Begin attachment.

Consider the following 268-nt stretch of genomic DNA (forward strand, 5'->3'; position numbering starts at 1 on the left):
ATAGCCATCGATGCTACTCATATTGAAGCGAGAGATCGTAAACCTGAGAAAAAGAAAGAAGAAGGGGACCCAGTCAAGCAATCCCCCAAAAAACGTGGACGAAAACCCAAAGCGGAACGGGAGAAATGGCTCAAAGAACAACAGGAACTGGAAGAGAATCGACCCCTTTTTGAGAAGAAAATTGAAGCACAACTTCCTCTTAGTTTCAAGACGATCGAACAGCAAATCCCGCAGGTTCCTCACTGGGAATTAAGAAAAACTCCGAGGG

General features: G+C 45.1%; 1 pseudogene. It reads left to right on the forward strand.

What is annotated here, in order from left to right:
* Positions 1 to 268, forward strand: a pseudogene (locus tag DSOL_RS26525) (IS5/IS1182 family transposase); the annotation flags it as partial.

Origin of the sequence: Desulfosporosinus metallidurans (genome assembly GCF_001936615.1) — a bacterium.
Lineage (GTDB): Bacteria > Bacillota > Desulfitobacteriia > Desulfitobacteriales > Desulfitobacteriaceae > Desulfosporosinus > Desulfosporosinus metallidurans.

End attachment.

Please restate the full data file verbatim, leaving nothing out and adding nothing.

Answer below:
Consider the following 268-nt stretch of genomic DNA (forward strand, 5'->3'; position numbering starts at 1 on the left):
ATAGCCATCGATGCTACTCATATTGAAGCGAGAGATCGTAAACCTGAGAAAAAGAAAGAAGAAGGGGACCCAGTCAAGCAATCCCCCAAAAAACGTGGACGAAAACCCAAAGCGGAACGGGAGAAATGGCTCAAAGAACAACAGGAACTGGAAGAGAATCGACCCCTTTTTGAGAAGAAAATTGAAGCACAACTTCCTCTTAGTTTCAAGACGATCGAACAGCAAATCCCGCAGGTTCCTCACTGGGAATTAAGAAAAACTCCGAGGG

General features: G+C 45.1%; 1 pseudogene. It reads left to right on the forward strand.

What is annotated here, in order from left to right:
* Positions 1 to 268, forward strand: a pseudogene (locus tag DSOL_RS26525) (IS5/IS1182 family transposase); the annotation flags it as partial.

Origin of the sequence: Desulfosporosinus metallidurans (genome assembly GCF_001936615.1) — a bacterium.
Lineage (GTDB): Bacteria > Bacillota > Desulfitobacteriia > Desulfitobacteriales > Desulfitobacteriaceae > Desulfosporosinus > Desulfosporosinus metallidurans.